The expansion/assimilation of data becomes the totalizing nature of the database via the recording/recoding: semiosis reifies this continuous surveillance as instrumentality; the database is ‘reality.’ Everyone is potentially a ‘terror’ threat. It identifies those allowed to live and those who are killed, shifting responsibility from the human agents who give the orders to kill to the digital system’s encoding and arrangement of data. The question the database requires (as with any ‘terrorist action’) is one of purpose: what is it for? The NSA program — known in the mid-2000s as “Total Information Awareness”  — makes the answer literally apparent, and its digital aspiration explicit: to convert the state of information into immanent instrumentality. Security researcher Wolfgang Sutzl identified this fundamental purpose with the ability to contain and anticipate outcomes, linking it to the instrumental function of a productive apparatus:
The actions through which security is “performed” concern the construction of physical and informational architectures of seriousness and essential “sameness.” Here, everything happens the way it happens because other possibilities have been rendered impossible.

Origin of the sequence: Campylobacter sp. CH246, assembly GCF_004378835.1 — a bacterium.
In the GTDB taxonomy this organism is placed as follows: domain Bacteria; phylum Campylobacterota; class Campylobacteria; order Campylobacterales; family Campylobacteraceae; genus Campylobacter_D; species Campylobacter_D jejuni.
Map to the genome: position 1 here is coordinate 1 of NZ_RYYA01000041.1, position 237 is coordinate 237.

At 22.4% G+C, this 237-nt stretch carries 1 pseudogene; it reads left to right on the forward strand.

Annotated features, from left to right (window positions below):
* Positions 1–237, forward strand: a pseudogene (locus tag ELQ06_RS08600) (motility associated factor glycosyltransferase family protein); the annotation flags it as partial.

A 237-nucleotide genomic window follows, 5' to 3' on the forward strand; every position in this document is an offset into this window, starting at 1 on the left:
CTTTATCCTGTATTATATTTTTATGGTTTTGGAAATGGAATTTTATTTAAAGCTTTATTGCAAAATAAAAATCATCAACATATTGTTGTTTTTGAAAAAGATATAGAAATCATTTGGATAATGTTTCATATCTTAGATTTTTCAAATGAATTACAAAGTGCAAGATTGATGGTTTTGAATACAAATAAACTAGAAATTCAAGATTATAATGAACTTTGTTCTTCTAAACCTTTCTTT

The “uniformity” Sutzl describes is a consequence of the digital recording itself — the transformation of all actions and events into data (following the aura of information). Ideology is reified as technology; its demands become the only potentials possible in an attempt to contain and limit those alternative potentials always already present in the state of information. Producing value (economic or political) by reconfiguring and rearranging data has as its goal this total containment of future outcomes; its predictive capacity is an aspiration to the state of information — a system attempting to create an instrumentality of “completeness” — and is the reason that the agnotology arising from this state simultaneously requires/enables its antithesis, surveillance.
All selections, choices become contingent, an effect of attempts to render the state of information as instrumentality: incompatible interpretations are equivalent within this database, ironically reflecting the demands posed by agnotology. The irrationality and arbitrariness of this agnotological marketplace reflects the priorities of the database (the aura of information): all positions are equivalent as data points; the conception as information (data) disregards its meaning (use value) — collapsing historical dualities of true/false, real/unreal, life/death. Agnotology produces a ‘capitalist market’ where no rational decision is possible in a dynamic where the demands of the security assemblage create the conditions for agnotology through surveillance, reinforcing the demand for greater certainty posed by pervasive monitoring itself. In the absence of epistemological checks against ‘reality,’ any decision becomes inherently a reflection of irrational factors extrinsic to evaluation. The disenfranchisement of human agency the database produces is the reiteration of this shift, a disavowal of responsibility for actions onto the matrix of surveillance data, separating effect from choice — a result uniting both the political and commercial dimensions of the agnotology::surveillance dynamic.